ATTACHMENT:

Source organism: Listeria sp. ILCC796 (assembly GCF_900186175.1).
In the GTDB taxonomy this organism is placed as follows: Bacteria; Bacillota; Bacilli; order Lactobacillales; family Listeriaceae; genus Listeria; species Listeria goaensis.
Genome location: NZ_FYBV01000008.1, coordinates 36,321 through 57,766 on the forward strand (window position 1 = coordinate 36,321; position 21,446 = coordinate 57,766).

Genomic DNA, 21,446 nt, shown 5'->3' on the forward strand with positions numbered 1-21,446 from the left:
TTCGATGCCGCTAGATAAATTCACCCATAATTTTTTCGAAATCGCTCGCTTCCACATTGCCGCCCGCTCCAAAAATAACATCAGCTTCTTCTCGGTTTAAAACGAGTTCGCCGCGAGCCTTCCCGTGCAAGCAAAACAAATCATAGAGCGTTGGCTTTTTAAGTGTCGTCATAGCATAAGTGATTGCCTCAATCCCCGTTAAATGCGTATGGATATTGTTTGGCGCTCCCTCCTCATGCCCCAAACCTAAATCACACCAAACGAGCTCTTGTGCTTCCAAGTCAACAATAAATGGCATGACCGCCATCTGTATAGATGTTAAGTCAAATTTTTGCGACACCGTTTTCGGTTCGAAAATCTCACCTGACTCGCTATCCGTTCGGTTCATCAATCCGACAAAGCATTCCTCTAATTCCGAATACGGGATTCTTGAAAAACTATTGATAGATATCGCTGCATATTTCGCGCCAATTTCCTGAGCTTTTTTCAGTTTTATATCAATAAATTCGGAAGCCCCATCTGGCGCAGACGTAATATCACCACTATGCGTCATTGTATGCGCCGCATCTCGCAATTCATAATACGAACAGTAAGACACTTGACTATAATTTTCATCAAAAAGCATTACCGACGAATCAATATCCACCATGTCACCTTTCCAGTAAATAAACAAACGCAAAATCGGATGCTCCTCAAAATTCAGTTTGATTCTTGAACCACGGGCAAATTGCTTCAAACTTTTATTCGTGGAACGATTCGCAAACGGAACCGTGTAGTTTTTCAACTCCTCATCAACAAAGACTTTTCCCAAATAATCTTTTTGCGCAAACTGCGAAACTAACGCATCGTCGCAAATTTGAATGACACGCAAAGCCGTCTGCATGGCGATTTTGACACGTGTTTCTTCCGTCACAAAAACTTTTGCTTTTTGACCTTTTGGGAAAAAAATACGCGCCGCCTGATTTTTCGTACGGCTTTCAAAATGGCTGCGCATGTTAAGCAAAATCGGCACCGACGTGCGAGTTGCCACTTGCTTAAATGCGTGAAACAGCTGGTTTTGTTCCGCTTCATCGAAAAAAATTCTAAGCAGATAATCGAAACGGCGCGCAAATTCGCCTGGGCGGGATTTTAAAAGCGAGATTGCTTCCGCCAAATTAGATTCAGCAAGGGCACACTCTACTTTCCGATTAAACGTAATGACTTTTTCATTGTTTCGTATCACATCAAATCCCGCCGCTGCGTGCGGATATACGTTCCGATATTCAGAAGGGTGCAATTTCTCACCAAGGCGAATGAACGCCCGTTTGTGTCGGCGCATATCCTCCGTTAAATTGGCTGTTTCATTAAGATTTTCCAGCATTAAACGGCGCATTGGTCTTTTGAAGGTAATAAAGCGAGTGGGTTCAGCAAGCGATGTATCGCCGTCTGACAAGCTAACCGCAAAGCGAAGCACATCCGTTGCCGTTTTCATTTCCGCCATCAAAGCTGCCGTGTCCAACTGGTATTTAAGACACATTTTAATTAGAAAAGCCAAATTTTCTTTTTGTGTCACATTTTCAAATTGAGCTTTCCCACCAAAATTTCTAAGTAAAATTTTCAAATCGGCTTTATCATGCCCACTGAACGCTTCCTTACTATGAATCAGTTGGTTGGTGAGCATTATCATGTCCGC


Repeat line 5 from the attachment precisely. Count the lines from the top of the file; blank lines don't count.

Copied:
TTCGATGCCGCTAGATAAATTCACCCATAATTTTTTCGAAATCGCTCGCTTCCACATTGCCGCCCGCTCCAAAAATAACATCAGCTTCTTCTCGGTTTAAAACGAGTTCGCCGCGAGCCTTCCCGTGCAAGCAAAACAAATCATAGAGCGTTGGCTTTTTAAGTGTCGTCATAGCATAAGTGATTGCCTCAATCCCCGTTAAATGCGTATGGATATTGTTTGGCGCTCCCTCCTCATGCCCCAAACCTAAATCACACCAAACGAGCTCTTGTGCTTCCAAGTCAACAATAAATGGCATGACCGCCATCTGTATAGATGTTAAGTCAAATTTTTGCGACACCGTTTTCGGTTCGAAAATCTCACCTGACTCGCTATCCGTTCGGTTCATCAATCCGACAAAGCATTCCTCTAATTCCGAATACGGGATTCTTGAAAAACTATTGATAGATATCGCTGCATATTTCGCGCCAATTTCCTGAGCTTTTTTCAGTTTTATATCAATAAATTCGGAAGCCCCATCTGGCGCAGACGTAATATCACCACTATGCGTCATTGTATGCGCCGCATCTCGCAATTCATAATACGAACAGTAAGACACTTGACTATAATTTTCATCAAAAAGCATTACCGACGAATCAATATCCACCATGTCACCTTTCCAGTAAATAAACAAACGCAAAATCGGATGCTCCTCAAAATTCAGTTTGATTCTTGAACCACGGGCAAATTGCTTCAAACTTTTATTCGTGGAACGATTCGCAAACGGAACCGTGTAGTTTTTCAACTCCTCATCAACAAAGACTTTTCCCAAATAATCTTTTTGCGCAAACTGCGAAACTAACGCATCGTCGCAAATTTGAATGACACGCAAAGCCGTCTGCATGGCGATTTTGACACGTGTTTCTTCCGTCACAAAAACTTTTGCTTTTTGACCTTTTGGGAAAAAAATACGCGCCGCCTGATTTTTCGTACGGCTTTCAAAATGGCTGCGCATGTTAAGCAAAATCGGCACCGACGTGCGAGTTGCCACTTGCTTAAATGCGTGAAACAGCTGGTTTTGTTCCGCTTCATCGAAAAAAATTCTAAGCAGATAATCGAAACGGCGCGCAAATTCGCCTGGGCGGGATTTTAAAAGCGAGATTGCTTCCGCCAAATTAGATTCAGCAAGGGCACACTCTACTTTCCGATTAAACGTAATGACTTTTTCATTGTTTCGTATCACATCAAATCCCGCCGCTGCGTGCGGATATACGTTCCGATATTCAGAAGGGTGCAATTTCTCACCAAGGCGAATGAACGCCCGTTTGTGTCGGCGCATATCCTCCGTTAAATTGGCTGTTTCATTAAGATTTTCCAGCATTAAACGGCGCATTGGTCTTTTGAAGGTAATAAAGCGAGTGGGTTCAGCAAGCGATGTATCGCCGTCTGACAAGCTAACCGCAAAGCGAAGCACATCCGTTGCCGTTTTCATTTCCGCCATCAAAGCTGCCGTGTCCAACTGGTATTTAAGACACATTTTAATTAGAAAAGCCAAATTTTCTTTTTGTGTCACATTTTCAAATTGAGCTTTCCCACCAAAATTTCTAAGTAAAATTTTCAAATCGGCTTTATCATGCCCACTGAACGCTTCCTTACTATGAATCAGTTGGTTGGTGAGCATTATCATGTCCGC